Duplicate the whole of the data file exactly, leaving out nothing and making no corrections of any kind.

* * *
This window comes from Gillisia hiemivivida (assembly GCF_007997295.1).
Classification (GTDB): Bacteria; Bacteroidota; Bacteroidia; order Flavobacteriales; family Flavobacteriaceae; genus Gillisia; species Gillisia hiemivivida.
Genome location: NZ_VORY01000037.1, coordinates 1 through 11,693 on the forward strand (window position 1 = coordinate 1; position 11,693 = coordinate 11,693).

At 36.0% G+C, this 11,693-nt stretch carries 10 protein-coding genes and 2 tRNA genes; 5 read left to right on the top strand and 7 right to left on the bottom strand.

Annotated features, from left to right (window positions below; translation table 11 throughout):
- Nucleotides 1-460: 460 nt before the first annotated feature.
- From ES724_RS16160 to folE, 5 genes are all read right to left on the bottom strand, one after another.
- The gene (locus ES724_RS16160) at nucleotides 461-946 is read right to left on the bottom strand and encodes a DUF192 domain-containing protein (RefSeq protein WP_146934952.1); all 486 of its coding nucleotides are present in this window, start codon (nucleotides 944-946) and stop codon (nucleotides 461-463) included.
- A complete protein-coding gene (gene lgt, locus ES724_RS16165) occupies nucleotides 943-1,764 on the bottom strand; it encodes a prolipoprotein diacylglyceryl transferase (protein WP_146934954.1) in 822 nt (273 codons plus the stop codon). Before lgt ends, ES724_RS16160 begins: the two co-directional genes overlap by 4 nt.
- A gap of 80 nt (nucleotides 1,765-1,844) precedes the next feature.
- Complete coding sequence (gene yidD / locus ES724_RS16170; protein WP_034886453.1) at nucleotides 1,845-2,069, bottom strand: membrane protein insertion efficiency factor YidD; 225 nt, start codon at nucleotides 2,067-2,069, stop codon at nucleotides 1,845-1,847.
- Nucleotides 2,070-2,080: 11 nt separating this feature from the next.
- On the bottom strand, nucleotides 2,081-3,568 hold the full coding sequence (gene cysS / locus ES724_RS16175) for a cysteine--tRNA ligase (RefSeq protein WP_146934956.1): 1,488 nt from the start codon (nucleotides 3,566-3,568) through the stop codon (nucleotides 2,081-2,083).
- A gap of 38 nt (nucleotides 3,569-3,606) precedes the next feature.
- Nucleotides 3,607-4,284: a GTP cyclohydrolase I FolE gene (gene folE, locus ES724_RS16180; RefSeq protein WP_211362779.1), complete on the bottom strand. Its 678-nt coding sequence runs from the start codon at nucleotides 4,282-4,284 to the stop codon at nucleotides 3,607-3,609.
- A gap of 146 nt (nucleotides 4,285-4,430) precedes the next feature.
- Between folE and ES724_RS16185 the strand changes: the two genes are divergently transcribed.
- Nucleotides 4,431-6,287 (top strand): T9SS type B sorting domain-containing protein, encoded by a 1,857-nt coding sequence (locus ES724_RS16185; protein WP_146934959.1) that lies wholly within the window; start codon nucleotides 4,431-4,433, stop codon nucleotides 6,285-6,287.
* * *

This window comes from Gillisia hiemivivida (assembly GCF_007997295.1).
Classification (GTDB): Bacteria; Bacteroidota; Bacteroidia; order Flavobacteriales; family Flavobacteriaceae; genus Gillisia; species Gillisia hiemivivida.
Genome location: NZ_VORY01000037.1, coordinates 1 through 11,693 on the forward strand (window position 1 = coordinate 1; position 11,693 = coordinate 11,693).

At 36.0% G+C, this 11,693-nt stretch carries 10 protein-coding genes and 2 tRNA genes; 5 read left to right on the top strand and 7 right to left on the bottom strand.

Annotated features, from left to right (window positions below; translation table 11 throughout):
- Nucleotides 1-460: 460 nt before the first annotated feature.
- From ES724_RS16160 to folE, 5 genes are all read right to left on the bottom strand, one after another.
- The gene (locus ES724_RS16160) at nucleotides 461-946 is read right to left on the bottom strand and encodes a DUF192 domain-containing protein (RefSeq protein WP_146934952.1); all 486 of its coding nucleotides are present in this window, start codon (nucleotides 944-946) and stop codon (nucleotides 461-463) included.
- A complete protein-coding gene (gene lgt, locus ES724_RS16165) occupies nucleotides 943-1,764 on the bottom strand; it encodes a prolipoprotein diacylglyceryl transferase (protein WP_146934954.1) in 822 nt (273 codons plus the stop codon). Before lgt ends, ES724_RS16160 begins: the two co-directional genes overlap by 4 nt.
- A gap of 80 nt (nucleotides 1,765-1,844) precedes the next feature.
- Complete coding sequence (gene yidD / locus ES724_RS16170; protein WP_034886453.1) at nucleotides 1,845-2,069, bottom strand: membrane protein insertion efficiency factor YidD; 225 nt, start codon at nucleotides 2,067-2,069, stop codon at nucleotides 1,845-1,847.
- Nucleotides 2,070-2,080: 11 nt separating this feature from the next.
- On the bottom strand, nucleotides 2,081-3,568 hold the full coding sequence (gene cysS / locus ES724_RS16175) for a cysteine--tRNA ligase (RefSeq protein WP_146934956.1): 1,488 nt from the start codon (nucleotides 3,566-3,568) through the stop codon (nucleotides 2,081-2,083).
- A gap of 38 nt (nucleotides 3,569-3,606) precedes the next feature.
- Nucleotides 3,607-4,284: a GTP cyclohydrolase I FolE gene (gene folE, locus ES724_RS16180; RefSeq protein WP_211362779.1), complete on the bottom strand. Its 678-nt coding sequence runs from the start codon at nucleotides 4,282-4,284 to the stop codon at nucleotides 3,607-3,609.
- A gap of 146 nt (nucleotides 4,285-4,430) precedes the next feature.
- Between folE and ES724_RS16185 the strand changes: the two genes are divergently transcribed.
- Nucleotides 4,431-6,287 (top strand): T9SS type B sorting domain-containing protein, encoded by a 1,857-nt coding sequence (locus ES724_RS16185; protein WP_146934959.1) that lies wholly within the window; start codon nucleotides 4,431-4,433, stop codon nucleotides 6,285-6,287.